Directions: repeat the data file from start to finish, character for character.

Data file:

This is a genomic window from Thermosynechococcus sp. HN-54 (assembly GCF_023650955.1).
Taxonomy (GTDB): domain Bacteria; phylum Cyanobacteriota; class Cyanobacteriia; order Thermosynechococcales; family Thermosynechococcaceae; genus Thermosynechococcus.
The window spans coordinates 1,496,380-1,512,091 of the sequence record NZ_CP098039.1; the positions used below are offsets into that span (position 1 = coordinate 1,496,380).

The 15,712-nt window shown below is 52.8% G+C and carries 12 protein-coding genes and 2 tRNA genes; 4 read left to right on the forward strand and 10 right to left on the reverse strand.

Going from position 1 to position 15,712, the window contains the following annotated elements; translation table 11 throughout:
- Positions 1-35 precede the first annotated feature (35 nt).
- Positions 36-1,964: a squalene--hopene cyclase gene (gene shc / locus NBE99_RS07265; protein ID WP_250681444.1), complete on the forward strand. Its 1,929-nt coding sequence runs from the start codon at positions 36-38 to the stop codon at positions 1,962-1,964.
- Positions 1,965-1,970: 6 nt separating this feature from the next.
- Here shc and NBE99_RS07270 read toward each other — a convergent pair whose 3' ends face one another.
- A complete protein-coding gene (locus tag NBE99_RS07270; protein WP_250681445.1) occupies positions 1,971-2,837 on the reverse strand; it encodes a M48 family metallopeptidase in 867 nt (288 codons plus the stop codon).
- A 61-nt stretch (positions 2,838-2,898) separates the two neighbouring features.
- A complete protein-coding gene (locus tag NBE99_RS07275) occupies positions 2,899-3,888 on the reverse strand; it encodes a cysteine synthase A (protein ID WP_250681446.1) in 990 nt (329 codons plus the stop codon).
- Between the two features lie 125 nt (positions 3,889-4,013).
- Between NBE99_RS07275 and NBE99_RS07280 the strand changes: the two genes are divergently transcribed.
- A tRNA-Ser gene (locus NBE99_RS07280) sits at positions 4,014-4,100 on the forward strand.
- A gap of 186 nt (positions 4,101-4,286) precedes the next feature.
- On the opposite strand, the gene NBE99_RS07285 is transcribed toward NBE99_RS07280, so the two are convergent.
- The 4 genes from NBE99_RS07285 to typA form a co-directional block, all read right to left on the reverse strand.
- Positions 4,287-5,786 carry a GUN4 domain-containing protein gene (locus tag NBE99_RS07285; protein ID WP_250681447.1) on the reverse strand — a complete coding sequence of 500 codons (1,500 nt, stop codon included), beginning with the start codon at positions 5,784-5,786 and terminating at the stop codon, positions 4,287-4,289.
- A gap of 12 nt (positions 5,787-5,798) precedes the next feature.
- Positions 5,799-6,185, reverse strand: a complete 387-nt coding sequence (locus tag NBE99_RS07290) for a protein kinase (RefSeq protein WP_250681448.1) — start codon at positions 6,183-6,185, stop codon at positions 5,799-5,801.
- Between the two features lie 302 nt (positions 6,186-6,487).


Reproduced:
This is a genomic window from Thermosynechococcus sp. HN-54 (assembly GCF_023650955.1).
Taxonomy (GTDB): domain Bacteria; phylum Cyanobacteriota; class Cyanobacteriia; order Thermosynechococcales; family Thermosynechococcaceae; genus Thermosynechococcus.
The window spans coordinates 1,496,380-1,512,091 of the sequence record NZ_CP098039.1; the positions used below are offsets into that span (position 1 = coordinate 1,496,380).

The 15,712-nt window shown below is 52.8% G+C and carries 12 protein-coding genes and 2 tRNA genes; 4 read left to right on the forward strand and 10 right to left on the reverse strand.

Going from position 1 to position 15,712, the window contains the following annotated elements; translation table 11 throughout:
- Positions 1-35 precede the first annotated feature (35 nt).
- Positions 36-1,964: a squalene--hopene cyclase gene (gene shc / locus NBE99_RS07265; protein ID WP_250681444.1), complete on the forward strand. Its 1,929-nt coding sequence runs from the start codon at positions 36-38 to the stop codon at positions 1,962-1,964.
- Positions 1,965-1,970: 6 nt separating this feature from the next.
- Here shc and NBE99_RS07270 read toward each other — a convergent pair whose 3' ends face one another.
- A complete protein-coding gene (locus tag NBE99_RS07270; protein WP_250681445.1) occupies positions 1,971-2,837 on the reverse strand; it encodes a M48 family metallopeptidase in 867 nt (288 codons plus the stop codon).
- A 61-nt stretch (positions 2,838-2,898) separates the two neighbouring features.
- A complete protein-coding gene (locus tag NBE99_RS07275) occupies positions 2,899-3,888 on the reverse strand; it encodes a cysteine synthase A (protein ID WP_250681446.1) in 990 nt (329 codons plus the stop codon).
- Between the two features lie 125 nt (positions 3,889-4,013).
- Between NBE99_RS07275 and NBE99_RS07280 the strand changes: the two genes are divergently transcribed.
- A tRNA-Ser gene (locus NBE99_RS07280) sits at positions 4,014-4,100 on the forward strand.
- A gap of 186 nt (positions 4,101-4,286) precedes the next feature.
- On the opposite strand, the gene NBE99_RS07285 is transcribed toward NBE99_RS07280, so the two are convergent.
- The 4 genes from NBE99_RS07285 to typA form a co-directional block, all read right to left on the reverse strand.
- Positions 4,287-5,786 carry a GUN4 domain-containing protein gene (locus tag NBE99_RS07285; protein ID WP_250681447.1) on the reverse strand — a complete coding sequence of 500 codons (1,500 nt, stop codon included), beginning with the start codon at positions 5,784-5,786 and terminating at the stop codon, positions 4,287-4,289.
- A gap of 12 nt (positions 5,787-5,798) precedes the next feature.
- Positions 5,799-6,185, reverse strand: a complete 387-nt coding sequence (locus tag NBE99_RS07290) for a protein kinase (RefSeq protein WP_250681448.1) — start codon at positions 6,183-6,185, stop codon at positions 5,799-5,801.
- Between the two features lie 302 nt (positions 6,186-6,487).